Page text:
Framework for Accessible Specification of Technologies (FAST) advises creators of technical specifications how to ensure their technology meets the needs of user with disabilities. It addresses primarily web content technologies but also relates to any technology that affects web content sent to users, including client-side APIs, transmission protocols, and interchange formats. Specifications that implement these guidelines make it possible for content authors and user agents to render the content in an accessible manner to people with a wide range of abilities.

This document is accompanied by a checklist which is more complete and usable for groups evaluating technologies at this time.



This document is accompanied by a checklist which is more complete and usable for groups evaluating technologies at this time.


Numerous guidelines exist for creating and supporting content that is accessible to people with disabilities, on and off the Web. When these guidelines are supported in the entire web ecosystem, content creators can author accessible content, and expect the accessibility features to be made available by user agents, including assistive technologies when needed. Authoring tools support creation of accessible content, and accessibility features survive transmission to different systems or conversion of content to different formats.

Nearly all of these accessibility features depend on support in some form from the technology in which content is encoded, transmitted, and sometimes transformed. But there is not yet a set of well-documented guidance for such technologies. Instead, requirements are inferred from authoring and user agent guidelines. This makes it complicated for technology creators to ensure they have met the full set of needs. Review from accessibility specialists is limited by bandwidth and expertise, so does not fully address that problem. As a result, varying technologies provide various levels of support with varying levels of compatibility with other technologies. These issues at the core layers of Web technology impact the progress that can be made from support of higher-level guidelines.

Framework for Accessible Specification of Technologies aims to fill this gap. It is intended to be a single, well-considered set of guidelines addressing specifically the features technologies need to provide to support accessible. These guidelines relate to the requirements of other guidelines but should not be confused with them. The goal of FAST is to provide a single source of guidelines for Web technology accessibility. They relate to other guidelines and documentation to provide additional information and rationale for the requirement, but are intended to be a self-sufficient set of guidelines that technology creators can follow.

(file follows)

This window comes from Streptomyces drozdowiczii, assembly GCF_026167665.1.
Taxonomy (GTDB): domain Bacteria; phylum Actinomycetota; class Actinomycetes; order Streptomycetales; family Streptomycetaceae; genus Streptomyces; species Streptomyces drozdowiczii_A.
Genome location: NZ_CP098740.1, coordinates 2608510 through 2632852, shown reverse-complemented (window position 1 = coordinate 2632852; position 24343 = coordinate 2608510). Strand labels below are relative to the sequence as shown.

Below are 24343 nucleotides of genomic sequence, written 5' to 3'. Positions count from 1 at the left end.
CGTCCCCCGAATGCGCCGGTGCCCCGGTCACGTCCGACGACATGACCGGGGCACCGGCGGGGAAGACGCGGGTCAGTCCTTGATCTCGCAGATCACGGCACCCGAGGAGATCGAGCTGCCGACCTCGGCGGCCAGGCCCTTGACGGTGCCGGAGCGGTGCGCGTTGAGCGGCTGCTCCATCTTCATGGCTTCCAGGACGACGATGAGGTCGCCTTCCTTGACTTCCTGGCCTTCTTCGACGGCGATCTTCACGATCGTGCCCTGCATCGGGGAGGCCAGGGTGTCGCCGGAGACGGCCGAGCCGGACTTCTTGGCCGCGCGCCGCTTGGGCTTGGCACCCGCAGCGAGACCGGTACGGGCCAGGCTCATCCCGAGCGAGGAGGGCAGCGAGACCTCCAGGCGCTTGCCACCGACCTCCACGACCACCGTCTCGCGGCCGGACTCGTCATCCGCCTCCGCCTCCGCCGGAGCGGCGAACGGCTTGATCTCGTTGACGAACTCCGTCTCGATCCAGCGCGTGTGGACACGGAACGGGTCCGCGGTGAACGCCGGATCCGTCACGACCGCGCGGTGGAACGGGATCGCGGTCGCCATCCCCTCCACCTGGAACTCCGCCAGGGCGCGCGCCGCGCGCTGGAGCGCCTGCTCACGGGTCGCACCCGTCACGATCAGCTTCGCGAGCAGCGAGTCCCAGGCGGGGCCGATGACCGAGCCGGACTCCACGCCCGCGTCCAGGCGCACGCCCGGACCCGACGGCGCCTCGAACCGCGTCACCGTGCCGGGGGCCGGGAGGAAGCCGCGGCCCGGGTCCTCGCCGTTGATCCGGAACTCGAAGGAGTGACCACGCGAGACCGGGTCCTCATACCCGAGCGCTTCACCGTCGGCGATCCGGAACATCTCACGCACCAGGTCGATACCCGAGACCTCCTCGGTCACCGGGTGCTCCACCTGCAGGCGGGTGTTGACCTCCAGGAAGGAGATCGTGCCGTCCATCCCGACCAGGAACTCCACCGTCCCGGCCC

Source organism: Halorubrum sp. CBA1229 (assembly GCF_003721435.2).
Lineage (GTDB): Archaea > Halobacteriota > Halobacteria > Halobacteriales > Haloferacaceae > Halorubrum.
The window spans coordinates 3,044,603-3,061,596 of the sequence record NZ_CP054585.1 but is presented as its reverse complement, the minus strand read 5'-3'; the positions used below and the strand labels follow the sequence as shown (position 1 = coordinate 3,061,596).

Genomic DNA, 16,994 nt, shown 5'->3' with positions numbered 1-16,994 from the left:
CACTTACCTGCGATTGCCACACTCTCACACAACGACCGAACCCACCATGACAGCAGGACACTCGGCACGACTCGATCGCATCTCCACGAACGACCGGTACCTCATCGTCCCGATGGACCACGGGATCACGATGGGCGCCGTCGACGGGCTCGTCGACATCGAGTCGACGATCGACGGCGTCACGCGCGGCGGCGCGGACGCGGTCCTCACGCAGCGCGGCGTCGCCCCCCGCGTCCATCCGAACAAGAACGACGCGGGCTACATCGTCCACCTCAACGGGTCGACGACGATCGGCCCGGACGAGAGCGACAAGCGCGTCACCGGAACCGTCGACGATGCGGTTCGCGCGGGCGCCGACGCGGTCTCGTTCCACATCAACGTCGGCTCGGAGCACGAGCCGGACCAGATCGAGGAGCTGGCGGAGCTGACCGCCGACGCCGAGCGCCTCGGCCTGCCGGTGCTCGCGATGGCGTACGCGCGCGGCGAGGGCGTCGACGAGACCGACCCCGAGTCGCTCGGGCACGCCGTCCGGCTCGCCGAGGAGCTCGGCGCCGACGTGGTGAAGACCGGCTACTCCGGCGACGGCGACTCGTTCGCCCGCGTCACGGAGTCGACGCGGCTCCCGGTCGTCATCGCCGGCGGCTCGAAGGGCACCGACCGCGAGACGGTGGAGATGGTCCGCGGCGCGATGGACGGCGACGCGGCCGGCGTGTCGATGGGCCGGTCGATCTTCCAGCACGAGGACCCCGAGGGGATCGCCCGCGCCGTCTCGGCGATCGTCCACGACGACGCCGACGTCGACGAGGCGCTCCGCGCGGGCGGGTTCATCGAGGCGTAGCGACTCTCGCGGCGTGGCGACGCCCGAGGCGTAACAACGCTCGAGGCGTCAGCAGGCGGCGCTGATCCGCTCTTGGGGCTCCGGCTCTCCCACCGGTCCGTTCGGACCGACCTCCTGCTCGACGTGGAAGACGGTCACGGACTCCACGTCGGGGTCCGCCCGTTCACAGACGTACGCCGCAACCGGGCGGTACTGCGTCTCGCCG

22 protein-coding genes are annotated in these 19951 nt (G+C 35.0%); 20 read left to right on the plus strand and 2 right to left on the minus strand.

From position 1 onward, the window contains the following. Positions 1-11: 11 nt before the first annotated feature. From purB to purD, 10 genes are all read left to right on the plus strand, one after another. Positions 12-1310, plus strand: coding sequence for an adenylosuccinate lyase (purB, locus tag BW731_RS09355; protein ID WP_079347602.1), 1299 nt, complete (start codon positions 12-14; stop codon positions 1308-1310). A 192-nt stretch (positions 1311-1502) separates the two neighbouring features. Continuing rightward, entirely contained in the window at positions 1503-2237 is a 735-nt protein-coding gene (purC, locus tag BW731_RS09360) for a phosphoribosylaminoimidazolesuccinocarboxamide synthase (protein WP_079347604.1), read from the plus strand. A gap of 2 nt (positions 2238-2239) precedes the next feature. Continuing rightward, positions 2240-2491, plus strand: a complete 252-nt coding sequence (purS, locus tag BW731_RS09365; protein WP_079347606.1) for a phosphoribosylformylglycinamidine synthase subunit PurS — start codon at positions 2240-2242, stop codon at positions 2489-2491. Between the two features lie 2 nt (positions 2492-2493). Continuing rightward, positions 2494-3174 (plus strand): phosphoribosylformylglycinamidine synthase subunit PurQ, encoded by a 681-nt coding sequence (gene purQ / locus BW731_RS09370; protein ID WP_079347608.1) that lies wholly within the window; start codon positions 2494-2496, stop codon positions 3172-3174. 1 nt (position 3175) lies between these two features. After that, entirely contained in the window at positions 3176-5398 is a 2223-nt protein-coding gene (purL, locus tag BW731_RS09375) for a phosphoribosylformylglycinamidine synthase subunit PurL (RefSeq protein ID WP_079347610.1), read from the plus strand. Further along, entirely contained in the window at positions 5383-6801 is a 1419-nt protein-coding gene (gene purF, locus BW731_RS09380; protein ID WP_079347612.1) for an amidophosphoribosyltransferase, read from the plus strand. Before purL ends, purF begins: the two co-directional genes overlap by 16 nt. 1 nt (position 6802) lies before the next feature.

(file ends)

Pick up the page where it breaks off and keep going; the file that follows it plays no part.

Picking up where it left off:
The primary audience of FAST is creators of Web technologies. Most of the guidelines relate to content and presentation technologies like HTML, CSS, SVG, PDF, audio/video formats, etc. Some guidelines also address data formats, interchange formats, transmission protocols, etc., usually aimed at ensuring these technologies preserve the accessibility features of content impacted by these technologies. Because of this broad set of relevant technologies, all Web technology creators are considered part of the audience for FAST.

Secondary audience include creators of higher level accessibility guidelines and other advocates for web accessibility features. Because FAST has a strong grounding in user needs, researchers and advocates who identify the accessibility requirements of web users with disabilities are also an important audience.


Framework for Accessible Specification of Technologies is a product of the World Wide Web Consortium and as such targets only the accessibility requirements of web technologies. Many of the user needs are the same for web use and non-web use, so FAST will necessarily overlap and hopefully be compatible with similar guidelines addressing non-web space. Nonetheless, FAST is not designed to be used for non-web technologies and there could be key differences. Furthermore, there are user needs that exist outside the web that do not impact the web, and those needs are completely unaddressed by FAST.

In spite of these caveats about the scope of FAST, this scope will evolve as the Web does. More and more technologies are becoming part of the Web, and bringing user needs to the Web along with them. For instance, strictly hardware accessibility issues may be non-web requirements, but the Web of Things brings many of these issues closer to the Web than in the past. FAST will need to reflect this evolution, and future versions may be required to address user needs that are new to the Web.


The goal of FAST is to help ensure that web technologies meet the needs of users with disabilities. To do this, the work involves three stages:

Inventory user needs

The first step in the development of these guidelines is to inventory known user needs. Many user needs affecting web content accessibility are well known and documented in multiple places. These needs are collected and related to each other in order to arrive at a single set of known needs. Sources examined in the development of these guidelines include: